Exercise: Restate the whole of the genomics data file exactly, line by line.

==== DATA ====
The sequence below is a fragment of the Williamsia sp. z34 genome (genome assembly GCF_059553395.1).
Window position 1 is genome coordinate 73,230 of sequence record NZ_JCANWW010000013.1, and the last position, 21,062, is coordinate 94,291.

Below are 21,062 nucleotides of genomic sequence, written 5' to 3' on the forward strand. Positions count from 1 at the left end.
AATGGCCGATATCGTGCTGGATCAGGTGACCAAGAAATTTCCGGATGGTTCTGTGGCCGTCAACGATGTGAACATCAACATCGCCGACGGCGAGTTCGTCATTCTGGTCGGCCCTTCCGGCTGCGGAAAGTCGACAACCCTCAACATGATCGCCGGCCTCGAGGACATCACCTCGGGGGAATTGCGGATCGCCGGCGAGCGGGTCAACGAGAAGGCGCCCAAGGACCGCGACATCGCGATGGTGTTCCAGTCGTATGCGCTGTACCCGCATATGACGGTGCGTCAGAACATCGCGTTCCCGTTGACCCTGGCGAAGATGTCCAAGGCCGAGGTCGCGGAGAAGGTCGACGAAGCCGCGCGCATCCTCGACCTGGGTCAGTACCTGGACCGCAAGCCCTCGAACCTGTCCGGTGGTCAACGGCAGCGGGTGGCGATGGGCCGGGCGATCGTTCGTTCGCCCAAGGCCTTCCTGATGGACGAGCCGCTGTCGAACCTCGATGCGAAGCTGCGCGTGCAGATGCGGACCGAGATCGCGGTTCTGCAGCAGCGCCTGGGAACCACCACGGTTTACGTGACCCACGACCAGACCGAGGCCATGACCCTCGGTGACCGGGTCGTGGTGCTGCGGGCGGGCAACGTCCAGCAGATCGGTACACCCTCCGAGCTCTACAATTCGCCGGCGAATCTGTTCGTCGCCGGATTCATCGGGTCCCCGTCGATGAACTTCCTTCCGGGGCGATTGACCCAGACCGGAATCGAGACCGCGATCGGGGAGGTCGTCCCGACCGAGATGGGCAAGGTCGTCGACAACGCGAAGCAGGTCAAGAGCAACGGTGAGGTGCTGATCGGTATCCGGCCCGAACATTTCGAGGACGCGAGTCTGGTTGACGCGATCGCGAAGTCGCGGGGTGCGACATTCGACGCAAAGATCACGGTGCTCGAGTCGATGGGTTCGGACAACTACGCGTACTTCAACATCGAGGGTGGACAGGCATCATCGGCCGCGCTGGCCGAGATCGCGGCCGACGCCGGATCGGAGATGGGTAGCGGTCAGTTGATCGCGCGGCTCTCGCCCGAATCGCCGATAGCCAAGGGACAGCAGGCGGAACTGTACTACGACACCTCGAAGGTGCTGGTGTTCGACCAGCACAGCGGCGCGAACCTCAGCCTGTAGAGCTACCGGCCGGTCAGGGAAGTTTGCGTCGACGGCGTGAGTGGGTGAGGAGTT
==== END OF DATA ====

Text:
The sequence below is a fragment of the Williamsia sp. z34 genome (genome assembly GCF_059553395.1).
Window position 1 is genome coordinate 73,230 of sequence record NZ_JCANWW010000013.1, and the last position, 21,062, is coordinate 94,291.

Below are 21,062 nucleotides of genomic sequence, written 5' to 3' on the forward strand. Positions count from 1 at the left end.
AATGGCCGATATCGTGCTGGATCAGGTGACCAAGAAATTTCCGGATGGTTCTGTGGCCGTCAACGATGTGAACATCAACATCGCCGACGGCGAGTTCGTCATTCTGGTCGGCCCTTCCGGCTGCGGAAAGTCGACAACCCTCAACATGATCGCCGGCCTCGAGGACATCACCTCGGGGGAATTGCGGATCGCCGGCGAGCGGGTCAACGAGAAGGCGCCCAAGGACCGCGACATCGCGATGGTGTTCCAGTCGTATGCGCTGTACCCGCATATGACGGTGCGTCAGAACATCGCGTTCCCGTTGACCCTGGCGAAGATGTCCAAGGCCGAGGTCGCGGAGAAGGTCGACGAAGCCGCGCGCATCCTCGACCTGGGTCAGTACCTGGACCGCAAGCCCTCGAACCTGTCCGGTGGTCAACGGCAGCGGGTGGCGATGGGCCGGGCGATCGTTCGTTCGCCCAAGGCCTTCCTGATGGACGAGCCGCTGTCGAACCTCGATGCGAAGCTGCGCGTGCAGATGCGGACCGAGATCGCGGTTCTGCAGCAGCGCCTGGGAACCACCACGGTTTACGTGACCCACGACCAGACCGAGGCCATGACCCTCGGTGACCGGGTCGTGGTGCTGCGGGCGGGCAACGTCCAGCAGATCGGTACACCCTCCGAGCTCTACAATTCGCCGGCGAATCTGTTCGTCGCCGGATTCATCGGGTCCCCGTCGATGAACTTCCTTCCGGGGCGATTGACCCAGACCGGAATCGAGACCGCGATCGGGGAGGTCGTCCCGACCGAGATGGGCAAGGTCGTCGACAACGCGAAGCAGGTCAAGAGCAACGGTGAGGTGCTGATCGGTATCCGGCCCGAACATTTCGAGGACGCGAGTCTGGTTGACGCGATCGCGAAGTCGCGGGGTGCGACATTCGACGCAAAGATCACGGTGCTCGAGTCGATGGGTTCGGACAACTACGCGTACTTCAACATCGAGGGTGGACAGGCATCATCGGCCGCGCTGGCCGAGATCGCGGCCGACGCCGGATCGGAGATGGGTAGCGGTCAGTTGATCGCGCGGCTCTCGCCCGAATCGCCGATAGCCAAGGGACAGCAGGCGGAACTGTACTACGACACCTCGAAGGTGCTGGTGTTCGACCAGCACAGCGGCGCGAACCTCAGCCTGTAGAGCTACCGGCCGGTCAGGGAAGTTTGCGTCGACGGCGTGAGTGGGTGAGGAGTT